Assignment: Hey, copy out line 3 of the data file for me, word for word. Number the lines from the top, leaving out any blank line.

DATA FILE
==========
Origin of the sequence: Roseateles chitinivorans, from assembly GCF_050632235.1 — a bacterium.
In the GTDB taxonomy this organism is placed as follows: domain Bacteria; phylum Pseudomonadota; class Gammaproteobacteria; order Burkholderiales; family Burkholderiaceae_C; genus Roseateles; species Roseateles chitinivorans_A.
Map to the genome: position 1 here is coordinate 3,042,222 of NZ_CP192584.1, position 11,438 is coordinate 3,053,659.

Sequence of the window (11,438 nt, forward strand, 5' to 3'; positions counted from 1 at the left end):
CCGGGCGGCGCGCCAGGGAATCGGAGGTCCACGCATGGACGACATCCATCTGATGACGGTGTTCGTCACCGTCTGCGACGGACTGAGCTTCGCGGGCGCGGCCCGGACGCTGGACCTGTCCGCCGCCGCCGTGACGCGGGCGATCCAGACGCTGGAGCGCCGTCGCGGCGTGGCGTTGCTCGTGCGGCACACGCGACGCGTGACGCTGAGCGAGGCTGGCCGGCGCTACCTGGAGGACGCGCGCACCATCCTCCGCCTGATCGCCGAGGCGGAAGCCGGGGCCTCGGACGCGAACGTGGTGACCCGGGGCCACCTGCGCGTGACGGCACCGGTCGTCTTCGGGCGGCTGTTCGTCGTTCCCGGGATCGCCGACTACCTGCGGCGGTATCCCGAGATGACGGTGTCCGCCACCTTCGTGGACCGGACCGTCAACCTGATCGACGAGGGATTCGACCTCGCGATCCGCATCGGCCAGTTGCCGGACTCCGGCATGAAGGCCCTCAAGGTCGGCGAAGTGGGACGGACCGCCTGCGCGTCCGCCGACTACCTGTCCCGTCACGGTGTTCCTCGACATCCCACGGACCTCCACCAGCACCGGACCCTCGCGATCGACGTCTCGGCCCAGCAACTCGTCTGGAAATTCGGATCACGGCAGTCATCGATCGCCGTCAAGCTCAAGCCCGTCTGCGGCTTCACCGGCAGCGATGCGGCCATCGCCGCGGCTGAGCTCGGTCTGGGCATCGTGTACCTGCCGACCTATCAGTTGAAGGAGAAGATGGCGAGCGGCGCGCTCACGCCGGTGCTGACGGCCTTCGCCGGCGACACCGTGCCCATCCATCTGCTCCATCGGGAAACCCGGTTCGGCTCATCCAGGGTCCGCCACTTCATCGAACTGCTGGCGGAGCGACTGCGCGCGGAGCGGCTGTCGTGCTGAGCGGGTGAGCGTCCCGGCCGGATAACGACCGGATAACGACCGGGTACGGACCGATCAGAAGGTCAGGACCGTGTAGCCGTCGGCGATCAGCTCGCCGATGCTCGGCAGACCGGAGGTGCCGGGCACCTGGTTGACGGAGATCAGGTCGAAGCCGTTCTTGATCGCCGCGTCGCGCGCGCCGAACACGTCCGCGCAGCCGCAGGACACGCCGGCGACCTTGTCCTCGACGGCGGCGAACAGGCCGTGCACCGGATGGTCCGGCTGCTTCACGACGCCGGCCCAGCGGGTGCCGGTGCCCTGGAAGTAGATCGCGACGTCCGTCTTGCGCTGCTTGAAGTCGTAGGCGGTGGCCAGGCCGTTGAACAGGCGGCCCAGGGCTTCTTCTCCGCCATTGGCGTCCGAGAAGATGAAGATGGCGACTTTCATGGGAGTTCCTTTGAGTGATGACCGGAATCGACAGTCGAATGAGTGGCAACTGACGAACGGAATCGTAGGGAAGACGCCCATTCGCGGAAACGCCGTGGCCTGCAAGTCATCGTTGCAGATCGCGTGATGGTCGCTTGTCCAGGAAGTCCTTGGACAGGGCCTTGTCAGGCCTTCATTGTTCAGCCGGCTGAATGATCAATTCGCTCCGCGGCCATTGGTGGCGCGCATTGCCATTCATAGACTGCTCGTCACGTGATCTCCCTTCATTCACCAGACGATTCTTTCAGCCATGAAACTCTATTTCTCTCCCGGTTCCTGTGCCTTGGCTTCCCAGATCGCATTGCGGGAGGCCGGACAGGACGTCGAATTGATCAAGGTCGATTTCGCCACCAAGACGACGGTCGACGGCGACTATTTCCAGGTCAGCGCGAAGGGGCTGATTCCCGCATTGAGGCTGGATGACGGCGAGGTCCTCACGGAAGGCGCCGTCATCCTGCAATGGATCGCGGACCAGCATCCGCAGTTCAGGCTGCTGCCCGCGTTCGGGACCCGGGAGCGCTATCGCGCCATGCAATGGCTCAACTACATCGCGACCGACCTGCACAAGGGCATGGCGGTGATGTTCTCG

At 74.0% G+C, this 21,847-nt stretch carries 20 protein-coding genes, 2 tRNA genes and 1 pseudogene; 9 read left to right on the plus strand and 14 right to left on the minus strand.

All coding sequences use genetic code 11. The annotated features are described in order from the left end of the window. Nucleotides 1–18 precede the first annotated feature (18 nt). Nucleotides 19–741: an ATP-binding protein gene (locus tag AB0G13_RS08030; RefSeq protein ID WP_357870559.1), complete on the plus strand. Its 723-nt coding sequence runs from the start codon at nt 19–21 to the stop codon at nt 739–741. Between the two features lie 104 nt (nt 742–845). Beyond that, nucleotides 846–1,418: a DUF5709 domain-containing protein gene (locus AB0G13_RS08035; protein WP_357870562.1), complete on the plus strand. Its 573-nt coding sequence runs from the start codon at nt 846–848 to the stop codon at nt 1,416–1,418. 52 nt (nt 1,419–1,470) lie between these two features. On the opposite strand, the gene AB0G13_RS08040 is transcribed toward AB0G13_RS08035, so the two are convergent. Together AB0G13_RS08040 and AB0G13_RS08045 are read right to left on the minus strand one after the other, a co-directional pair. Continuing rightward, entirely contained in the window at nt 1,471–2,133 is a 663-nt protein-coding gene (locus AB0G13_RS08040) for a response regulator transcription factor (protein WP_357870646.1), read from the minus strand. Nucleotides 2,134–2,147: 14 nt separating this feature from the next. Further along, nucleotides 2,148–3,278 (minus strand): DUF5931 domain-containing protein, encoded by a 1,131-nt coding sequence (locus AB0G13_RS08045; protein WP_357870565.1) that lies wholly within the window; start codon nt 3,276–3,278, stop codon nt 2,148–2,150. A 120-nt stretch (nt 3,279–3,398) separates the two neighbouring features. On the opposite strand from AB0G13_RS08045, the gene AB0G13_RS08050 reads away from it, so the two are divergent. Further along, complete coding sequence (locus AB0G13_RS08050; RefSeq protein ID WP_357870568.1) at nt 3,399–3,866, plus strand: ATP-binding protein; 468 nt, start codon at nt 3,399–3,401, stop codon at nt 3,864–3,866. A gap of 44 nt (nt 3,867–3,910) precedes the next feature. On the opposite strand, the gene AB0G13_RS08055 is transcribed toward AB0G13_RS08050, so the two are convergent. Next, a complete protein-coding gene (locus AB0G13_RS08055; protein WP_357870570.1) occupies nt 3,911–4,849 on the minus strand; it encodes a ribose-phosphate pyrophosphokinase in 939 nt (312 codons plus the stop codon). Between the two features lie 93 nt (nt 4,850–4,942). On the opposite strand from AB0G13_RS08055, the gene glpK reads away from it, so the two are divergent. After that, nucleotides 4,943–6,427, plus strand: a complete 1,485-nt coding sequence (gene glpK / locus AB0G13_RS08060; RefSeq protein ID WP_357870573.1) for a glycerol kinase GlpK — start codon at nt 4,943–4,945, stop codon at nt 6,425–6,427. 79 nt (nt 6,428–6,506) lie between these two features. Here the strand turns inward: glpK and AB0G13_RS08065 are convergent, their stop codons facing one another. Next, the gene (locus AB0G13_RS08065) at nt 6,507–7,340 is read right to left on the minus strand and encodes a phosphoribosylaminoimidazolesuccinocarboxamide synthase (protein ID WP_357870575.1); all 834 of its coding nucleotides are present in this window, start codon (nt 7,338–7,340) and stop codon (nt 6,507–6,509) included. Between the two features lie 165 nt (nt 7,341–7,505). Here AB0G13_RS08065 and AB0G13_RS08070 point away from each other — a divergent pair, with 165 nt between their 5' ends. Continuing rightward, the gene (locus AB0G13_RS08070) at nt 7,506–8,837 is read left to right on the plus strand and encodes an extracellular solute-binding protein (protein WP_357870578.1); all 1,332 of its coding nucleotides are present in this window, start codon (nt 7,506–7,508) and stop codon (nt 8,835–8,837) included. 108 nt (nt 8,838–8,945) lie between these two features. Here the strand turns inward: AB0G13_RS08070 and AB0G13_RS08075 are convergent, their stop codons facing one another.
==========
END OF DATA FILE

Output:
Map to the genome: position 1 here is coordinate 3,042,222 of NZ_CP192584.1, position 11,438 is coordinate 3,053,659.